by Steven Ertelt
November 29, 2005
Washington, DC (LifeNews.com) — It’s not the first abortion case to head to the Supreme Court under the watch of new Chief Justice John Roberts, but it will be the first opportunity he has to shape public policy about it.
Earlier, the Supreme Court unanimously turned back a request by Missouri prison officials who did not want to provide transportation for an inmate to have an abortion. That case was seen as a deference to lower courts and not a shaping of abortion public policy.
However, with the case the high court plans to hear Wednesday, regarding a New Hampshire parental consent law, it’s the first opportunity for Roberts and the high court to weigh in on abortion since 2000.
Mathew Staver, president of Liberty Counsel, a pro-life law firm, says the court’s decision "could either open the floodgates or shut them when it comes to abortion litigation."
The case is also a first glimpse into how Roberts will rule on abortion matters and whether he will follow the same decidedly pro-life view of abortion law of his predecessor, Chief Justice William Rehnquist.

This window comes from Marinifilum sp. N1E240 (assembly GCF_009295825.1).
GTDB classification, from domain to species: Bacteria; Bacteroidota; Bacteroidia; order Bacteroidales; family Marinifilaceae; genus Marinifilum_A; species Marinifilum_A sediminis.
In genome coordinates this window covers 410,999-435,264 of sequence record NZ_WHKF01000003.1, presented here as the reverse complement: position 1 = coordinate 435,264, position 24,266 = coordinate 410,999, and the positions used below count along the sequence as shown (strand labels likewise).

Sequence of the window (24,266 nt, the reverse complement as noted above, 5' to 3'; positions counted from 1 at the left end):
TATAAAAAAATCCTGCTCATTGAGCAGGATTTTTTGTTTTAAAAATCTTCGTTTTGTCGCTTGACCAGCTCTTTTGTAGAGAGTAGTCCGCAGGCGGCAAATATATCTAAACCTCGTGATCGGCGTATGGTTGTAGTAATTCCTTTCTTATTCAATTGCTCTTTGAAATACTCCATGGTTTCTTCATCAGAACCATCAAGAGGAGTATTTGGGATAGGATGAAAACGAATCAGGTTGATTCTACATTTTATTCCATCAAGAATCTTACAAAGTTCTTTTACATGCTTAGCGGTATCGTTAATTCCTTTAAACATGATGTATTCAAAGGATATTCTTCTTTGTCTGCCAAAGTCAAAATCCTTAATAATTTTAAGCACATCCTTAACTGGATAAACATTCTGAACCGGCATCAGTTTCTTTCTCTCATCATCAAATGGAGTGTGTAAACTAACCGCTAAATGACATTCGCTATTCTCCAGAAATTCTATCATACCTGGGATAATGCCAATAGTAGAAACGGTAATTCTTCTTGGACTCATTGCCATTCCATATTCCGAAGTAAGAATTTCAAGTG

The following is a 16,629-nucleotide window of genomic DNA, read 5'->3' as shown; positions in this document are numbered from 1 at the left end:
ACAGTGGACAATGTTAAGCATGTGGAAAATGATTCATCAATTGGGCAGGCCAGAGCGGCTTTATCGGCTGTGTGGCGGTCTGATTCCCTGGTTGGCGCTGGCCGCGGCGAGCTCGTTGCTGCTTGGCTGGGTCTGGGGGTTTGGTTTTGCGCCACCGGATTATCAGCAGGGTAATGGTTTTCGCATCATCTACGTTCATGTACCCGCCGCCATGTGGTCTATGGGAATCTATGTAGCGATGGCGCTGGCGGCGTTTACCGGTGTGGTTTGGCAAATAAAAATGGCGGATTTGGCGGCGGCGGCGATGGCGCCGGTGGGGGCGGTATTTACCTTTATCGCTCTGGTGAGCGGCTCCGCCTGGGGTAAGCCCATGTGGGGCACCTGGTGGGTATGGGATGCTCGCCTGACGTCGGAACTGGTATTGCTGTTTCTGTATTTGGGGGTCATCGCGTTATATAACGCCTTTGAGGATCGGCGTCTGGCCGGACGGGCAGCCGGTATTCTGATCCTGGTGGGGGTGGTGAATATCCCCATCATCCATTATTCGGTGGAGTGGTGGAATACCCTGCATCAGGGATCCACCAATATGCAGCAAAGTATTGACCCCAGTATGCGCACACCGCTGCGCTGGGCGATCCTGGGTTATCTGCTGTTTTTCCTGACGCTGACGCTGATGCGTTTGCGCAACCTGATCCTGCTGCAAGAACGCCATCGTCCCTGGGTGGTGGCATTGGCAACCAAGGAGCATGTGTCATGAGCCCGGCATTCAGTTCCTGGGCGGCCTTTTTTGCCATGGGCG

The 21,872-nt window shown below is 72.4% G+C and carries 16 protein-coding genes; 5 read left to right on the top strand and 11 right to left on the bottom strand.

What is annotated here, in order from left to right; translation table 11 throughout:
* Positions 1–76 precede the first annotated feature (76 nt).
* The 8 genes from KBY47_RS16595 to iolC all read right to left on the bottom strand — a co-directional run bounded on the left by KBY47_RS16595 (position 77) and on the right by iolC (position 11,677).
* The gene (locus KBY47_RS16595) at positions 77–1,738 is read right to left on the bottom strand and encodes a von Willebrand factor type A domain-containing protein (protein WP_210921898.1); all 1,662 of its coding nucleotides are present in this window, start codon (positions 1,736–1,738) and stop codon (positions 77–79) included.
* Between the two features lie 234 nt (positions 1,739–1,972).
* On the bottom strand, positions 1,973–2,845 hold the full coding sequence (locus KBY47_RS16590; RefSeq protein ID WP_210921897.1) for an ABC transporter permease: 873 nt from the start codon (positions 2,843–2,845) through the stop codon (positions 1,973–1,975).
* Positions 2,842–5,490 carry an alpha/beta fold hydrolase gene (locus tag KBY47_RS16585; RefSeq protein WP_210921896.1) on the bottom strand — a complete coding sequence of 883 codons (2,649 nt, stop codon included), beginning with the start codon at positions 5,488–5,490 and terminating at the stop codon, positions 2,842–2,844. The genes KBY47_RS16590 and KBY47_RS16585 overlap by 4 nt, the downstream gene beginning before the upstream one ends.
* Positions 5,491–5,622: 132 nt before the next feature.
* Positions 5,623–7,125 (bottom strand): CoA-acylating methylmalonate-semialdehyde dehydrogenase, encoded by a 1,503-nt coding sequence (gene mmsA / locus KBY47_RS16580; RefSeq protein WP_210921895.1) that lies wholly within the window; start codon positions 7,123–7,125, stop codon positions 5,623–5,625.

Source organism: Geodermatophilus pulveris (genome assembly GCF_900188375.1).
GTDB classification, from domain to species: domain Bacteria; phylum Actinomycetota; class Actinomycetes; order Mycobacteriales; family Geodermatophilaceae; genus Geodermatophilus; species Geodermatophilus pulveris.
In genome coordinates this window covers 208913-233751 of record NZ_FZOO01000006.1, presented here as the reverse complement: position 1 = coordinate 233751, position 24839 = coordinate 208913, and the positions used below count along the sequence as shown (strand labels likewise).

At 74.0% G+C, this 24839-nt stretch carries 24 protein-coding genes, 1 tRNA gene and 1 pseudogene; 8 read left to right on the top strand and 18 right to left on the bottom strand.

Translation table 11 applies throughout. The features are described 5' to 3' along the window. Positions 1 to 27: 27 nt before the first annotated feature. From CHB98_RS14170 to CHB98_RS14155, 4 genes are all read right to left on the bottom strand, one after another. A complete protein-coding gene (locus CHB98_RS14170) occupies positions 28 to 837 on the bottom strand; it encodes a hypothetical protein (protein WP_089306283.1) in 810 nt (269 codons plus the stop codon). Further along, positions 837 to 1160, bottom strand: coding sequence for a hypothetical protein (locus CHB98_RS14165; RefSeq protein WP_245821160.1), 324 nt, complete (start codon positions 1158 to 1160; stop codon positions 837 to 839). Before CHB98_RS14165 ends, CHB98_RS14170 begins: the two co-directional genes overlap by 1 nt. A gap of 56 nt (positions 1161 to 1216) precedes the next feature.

The case could also show whether any other justices have moved on the issue of abortion.
Though there have been other decisions that haven’t affected abortion policy greatly, it’s the first significant case since the Supreme Court overturned a Nebraska partial-birth abortion ban in 2000 and just the second key case since the courts 1992 decision upholding some Pennsylvania pro-life laws but reaffirming its pro-abortion decision in Roe v. Wade.
Douglas Kmiec, a law professor at Pepperdine University, says Justice Anthony Kennedy could prove to be a crucial vote.
Kennedy voted to uphold Roe v. Wade in 1992, but also joined the minority in 2000 to uphold the partial-birth abortion ban, saying a health exception was unnecessary.
A health exception is a crucial component to tomorrow’s case as Planned Parenthood argues New Hampshire’s parental notification law is unconstitutional without it.
"The case turns on Kennedy,” Kmiec said in an interview with Bloomberg News. "I don’t think Justice O’Connor will be present when the court’s decision is issued. So her vote is no longer one that is in the calculus.”
The case could also turn on whether retiring pro-abortion Justice Sandra Day O’Connor is present for the vote or whether nominee Samuel Alito has replaced her. Alito would be more likely to uphold the law and O’Connor may be more likely to oppose it.